Edureka Fan

Edureka Fan


What are Kafka Streams?

This Edureka video on “Apache Kafka Streams” will provide you with detailed knowledge about Kafka Streams and its implementation. Below are the topics discussed in this video:

  • What is Kafka?
  • What is a Stream?
  • What exactly is Kafka Stream?
  • Apache Kafka Stream API Architecture
  • Kafka Stream Features
  • Kafka Streams Example
  • Differences between Kafka and Kafka Streams
  • Use cases of Apache Kafka Streams API

#webdev #apache #kafka

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What are Kafka Streams?
akshay L

akshay L


Kafka Spark Streaming | Kafka Tutorial

In this kafka spark streaming tutorial you will learn what is apache kafka, architecture of apache kafka & how to setup a kafka cluster, what is spark & it’s features, components of spark and hands on demo on integrating spark streaming with apache kafka and integrating spark flume with apache kafka.

# Kafka Spark Streaming #Kafka Tutorial #Kafka Training #Kafka Course #Intellipaat

Stateful Joins with the Kafka Streams Processor API

My team, Expedia Group™ Commerce Data, needed to join events coming in on two (and more in the future) Kafka topics to provide a realtime stream view of our bookings. This is a pretty standard requirement, but our team was not very experienced with Kafka Streams, and we had a few wrinkles that made going with an “out of the box” Kafka Streams join less attractive than dropping down to the Processor API.

What we needed, in a nutshell, was to:

  • Join two or more events,
  • Repartition one event to extract the proper join key,
  • Report on unjoined events,
  • Possibly purge orphaned events to a dead letter topic,
  • Configurable no set join window (for expiration of unjoined events),
  • Oh, and with Kafka Streams newbies at the helm.

Processor API vs DSL

There are two approaches to writing a Kafka Streams application:

Developers prefer the DSL for most situations because it simplifies some common use cases and lets you accomplish a lot with very little code. But you sacrifice some control when using the DSL. There’s a certain amount of magic going on under the covers that’s hidden by the KStream and KTable abstractions. And the out-of-the-box joins available between these abstractions may not fit all use cases.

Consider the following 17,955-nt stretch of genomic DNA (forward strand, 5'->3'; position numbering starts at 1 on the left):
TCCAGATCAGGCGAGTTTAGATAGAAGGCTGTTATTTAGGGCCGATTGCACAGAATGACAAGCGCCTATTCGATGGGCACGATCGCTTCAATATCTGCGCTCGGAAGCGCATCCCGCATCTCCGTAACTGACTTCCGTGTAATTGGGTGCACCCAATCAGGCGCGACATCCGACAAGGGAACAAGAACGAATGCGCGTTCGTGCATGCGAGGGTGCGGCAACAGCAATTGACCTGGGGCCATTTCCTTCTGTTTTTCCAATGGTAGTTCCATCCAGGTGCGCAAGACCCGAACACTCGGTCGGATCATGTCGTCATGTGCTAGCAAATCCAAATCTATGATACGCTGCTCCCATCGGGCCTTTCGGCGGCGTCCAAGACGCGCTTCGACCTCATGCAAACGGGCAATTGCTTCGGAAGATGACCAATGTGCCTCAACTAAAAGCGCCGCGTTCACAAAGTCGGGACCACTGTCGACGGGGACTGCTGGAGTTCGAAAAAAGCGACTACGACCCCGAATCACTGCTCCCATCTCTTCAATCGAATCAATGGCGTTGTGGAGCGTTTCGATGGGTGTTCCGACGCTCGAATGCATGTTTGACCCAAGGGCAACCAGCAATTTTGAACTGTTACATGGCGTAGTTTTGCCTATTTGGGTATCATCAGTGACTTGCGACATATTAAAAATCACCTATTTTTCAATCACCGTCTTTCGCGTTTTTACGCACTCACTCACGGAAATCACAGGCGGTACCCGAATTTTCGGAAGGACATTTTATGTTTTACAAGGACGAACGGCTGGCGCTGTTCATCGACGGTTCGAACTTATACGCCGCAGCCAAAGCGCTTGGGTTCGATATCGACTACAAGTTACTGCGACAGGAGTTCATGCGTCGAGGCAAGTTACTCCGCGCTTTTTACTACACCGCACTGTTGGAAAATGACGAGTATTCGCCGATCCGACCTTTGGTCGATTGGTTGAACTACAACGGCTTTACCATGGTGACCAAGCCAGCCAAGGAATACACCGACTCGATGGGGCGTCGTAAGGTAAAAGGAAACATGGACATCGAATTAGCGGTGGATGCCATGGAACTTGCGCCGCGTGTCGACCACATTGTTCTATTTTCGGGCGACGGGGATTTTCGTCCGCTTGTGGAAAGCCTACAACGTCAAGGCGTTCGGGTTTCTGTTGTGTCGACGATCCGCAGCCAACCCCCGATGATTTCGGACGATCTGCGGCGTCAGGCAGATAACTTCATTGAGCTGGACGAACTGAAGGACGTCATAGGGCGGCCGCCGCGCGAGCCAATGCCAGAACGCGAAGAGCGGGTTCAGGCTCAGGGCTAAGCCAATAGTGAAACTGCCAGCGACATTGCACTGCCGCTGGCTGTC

The most common way I see the DSL characterized is as “expressive,” which just means “hides lots of stuff from you.” Sometimes explicit is better. And for some (like me), the “raw” Processor API just seems to fit my brain better than the DSL abstractions.

Don’t fear the Processor API

Most documentation I found around Kafka Streams leans towards using the DSL (Confluent docs state “it is recommended for most users”), but the Processor API has a much simpler interface than the DSL in many respects. You still build a stream topology, but you only use Source nodes (to read from Kafka topics), Sink nodes (to write to Kafka topics), and Processor nodes (to do stuff to Kafka events flowing through your topology). Plus the DSL is built on top of the Processor API, so if it’s good enough for the DSL, it should be good enough for our humble project (in fact, as a Confluent engineer says, “the DSL compiles down to the Processor API”).

Processor nodes have to implementProcessor, which has a process method you override which takes the key and the value of the event that is traversing your Kafka Streams topology. Processors also have access to aProcessorContext object which contains useful information on the current event being processed (like what topic & partition it was consumed from) and a forward method that is used to send the event to a downstream node in your topology.

To illustrate the difference, here’s a comparison of doing a repartition on a stream in the DSL and the Processor API.

#kafka-streams #kafka #streaming #data-science

Mireille  Von

Mireille Von


Kafka Streams using Spring Cloud Stream | Microservices Example | Tech Primers